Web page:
Obama urges Israel end occupation and
Palestinians accept Israel
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[September 21, 2016]
By Jeff Mason
UNITED NATIONS (Reuters) - Both sides would
benefit if Israel recognized it cannot permanently occupy Palestinian
land and if Palestinians rejected incitement and recognized Israel's
legitimacy, U.S. President Barack Obama told the United Nations on
Obama's efforts to bring about an Israeli-Palestinian peace agreement
have failed over the nearly eight years he has been in the White House,
with the latest push by U.S. Secretary of State John Kerry collapsing in
U.S. officials have held out the possibility Obama could lay out the
rough outlines of a deal - "parameters" in diplomatic parlance - after
the Nov. 8 presidential election and before he leaves office in January,
but many analysts doubt this would have much effect.
"Surely Israelis and Palestinians will be better off if Palestinians
reject incitement and recognize the legitimacy of Israel ...(and if)
Israel recognizes that it cannot permanently occupy and settle
Palestinian land," Obama said.
Speaking at the General Assembly annual gathering of world leaders at
the United Nations for the last time as president, Obama also said
Russia was trying to recover "lost glory" through force.
He warned Russia that if it "continues to interfere in the affairs of
its neighbors, it may be popular at home, it may fuel nationalist fervor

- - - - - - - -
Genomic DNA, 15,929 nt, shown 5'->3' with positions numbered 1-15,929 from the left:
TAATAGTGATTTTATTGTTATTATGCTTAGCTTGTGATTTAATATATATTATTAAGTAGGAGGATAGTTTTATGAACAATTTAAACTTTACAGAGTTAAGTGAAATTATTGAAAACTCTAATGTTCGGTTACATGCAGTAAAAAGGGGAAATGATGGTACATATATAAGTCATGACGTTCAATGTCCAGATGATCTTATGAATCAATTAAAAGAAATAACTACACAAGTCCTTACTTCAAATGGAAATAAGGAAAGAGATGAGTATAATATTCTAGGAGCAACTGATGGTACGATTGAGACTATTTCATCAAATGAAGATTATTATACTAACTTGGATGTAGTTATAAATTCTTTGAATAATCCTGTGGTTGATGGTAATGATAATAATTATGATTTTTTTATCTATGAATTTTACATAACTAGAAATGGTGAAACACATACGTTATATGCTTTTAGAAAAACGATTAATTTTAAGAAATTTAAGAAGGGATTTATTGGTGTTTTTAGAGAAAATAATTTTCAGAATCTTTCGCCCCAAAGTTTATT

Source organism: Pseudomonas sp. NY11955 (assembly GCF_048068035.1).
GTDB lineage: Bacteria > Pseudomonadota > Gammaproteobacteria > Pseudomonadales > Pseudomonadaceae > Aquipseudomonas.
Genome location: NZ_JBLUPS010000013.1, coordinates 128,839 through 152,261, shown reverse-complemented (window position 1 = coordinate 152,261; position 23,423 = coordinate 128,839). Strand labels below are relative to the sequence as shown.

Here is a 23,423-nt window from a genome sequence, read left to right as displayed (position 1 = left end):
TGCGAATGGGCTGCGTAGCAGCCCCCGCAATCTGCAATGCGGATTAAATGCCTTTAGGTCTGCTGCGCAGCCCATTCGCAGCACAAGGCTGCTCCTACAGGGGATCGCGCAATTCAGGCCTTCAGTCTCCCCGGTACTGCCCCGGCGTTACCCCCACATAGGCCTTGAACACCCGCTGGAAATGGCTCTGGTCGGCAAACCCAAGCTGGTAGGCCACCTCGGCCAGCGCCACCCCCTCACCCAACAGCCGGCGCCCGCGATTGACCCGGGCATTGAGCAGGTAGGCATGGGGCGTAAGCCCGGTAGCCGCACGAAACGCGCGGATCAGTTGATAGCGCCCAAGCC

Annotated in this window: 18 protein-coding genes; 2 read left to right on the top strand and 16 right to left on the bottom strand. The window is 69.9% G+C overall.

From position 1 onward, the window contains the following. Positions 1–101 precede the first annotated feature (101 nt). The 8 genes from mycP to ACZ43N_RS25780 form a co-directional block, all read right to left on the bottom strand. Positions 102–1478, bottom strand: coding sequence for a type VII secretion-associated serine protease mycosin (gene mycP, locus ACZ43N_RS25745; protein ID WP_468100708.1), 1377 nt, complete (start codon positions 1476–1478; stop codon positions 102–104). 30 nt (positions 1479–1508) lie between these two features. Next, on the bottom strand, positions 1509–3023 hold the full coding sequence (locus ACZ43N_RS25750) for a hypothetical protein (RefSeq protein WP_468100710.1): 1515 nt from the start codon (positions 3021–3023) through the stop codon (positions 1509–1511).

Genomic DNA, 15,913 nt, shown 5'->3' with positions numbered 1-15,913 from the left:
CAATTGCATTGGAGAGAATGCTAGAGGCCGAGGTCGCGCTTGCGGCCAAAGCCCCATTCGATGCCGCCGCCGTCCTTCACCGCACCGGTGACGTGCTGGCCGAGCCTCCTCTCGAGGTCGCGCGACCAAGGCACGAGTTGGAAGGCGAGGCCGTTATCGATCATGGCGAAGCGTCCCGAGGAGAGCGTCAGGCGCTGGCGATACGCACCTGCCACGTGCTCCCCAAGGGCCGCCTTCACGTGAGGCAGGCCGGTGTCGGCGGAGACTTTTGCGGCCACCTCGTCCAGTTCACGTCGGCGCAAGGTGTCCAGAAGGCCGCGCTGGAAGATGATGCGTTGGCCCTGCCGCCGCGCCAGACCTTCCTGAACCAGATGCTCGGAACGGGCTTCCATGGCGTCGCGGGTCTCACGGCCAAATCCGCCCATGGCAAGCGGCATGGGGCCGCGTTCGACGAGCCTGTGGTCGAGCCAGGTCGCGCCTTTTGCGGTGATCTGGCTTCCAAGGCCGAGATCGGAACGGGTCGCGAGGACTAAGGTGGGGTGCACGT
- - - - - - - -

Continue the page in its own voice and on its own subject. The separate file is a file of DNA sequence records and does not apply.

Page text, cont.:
for a time, but over time it is also going to diminish its stature and
make its borders less secure."
Russia annexed Ukraine's Crimean peninsula in 2014 after months of
protests in Kiev ousted pro-Moscow Ukrainian President Viktor
On the international dispute over the South China Sea, Obama said: "A
peaceful resolution of disputes offered by law will mean far greater
stability then the militarization of a few rocks and reefs."
[to top of second column]
President Barack Obama addresses the United Nations General Assembly
in the Manhattan borough of New York, U.S., September 20, 2016.
China claims almost all of the South China Sea, through which ships
carrying about $5 trillion in trade pass every year. Brunei,
Malaysia, the Philippines, Taiwan and Vietnam also have claims in
the sea, which is also believed to be rich in energy resources and
In July, an arbitration court in The Hague said China's claims to
the waterway were invalid, in a case was brought by the Philippines.
Beijing has refused to recognize the ruling.
(Additional reporting by Arshad Mohammed and Michelle Nichols;
Editing by Howard Goller and Grant McCool)
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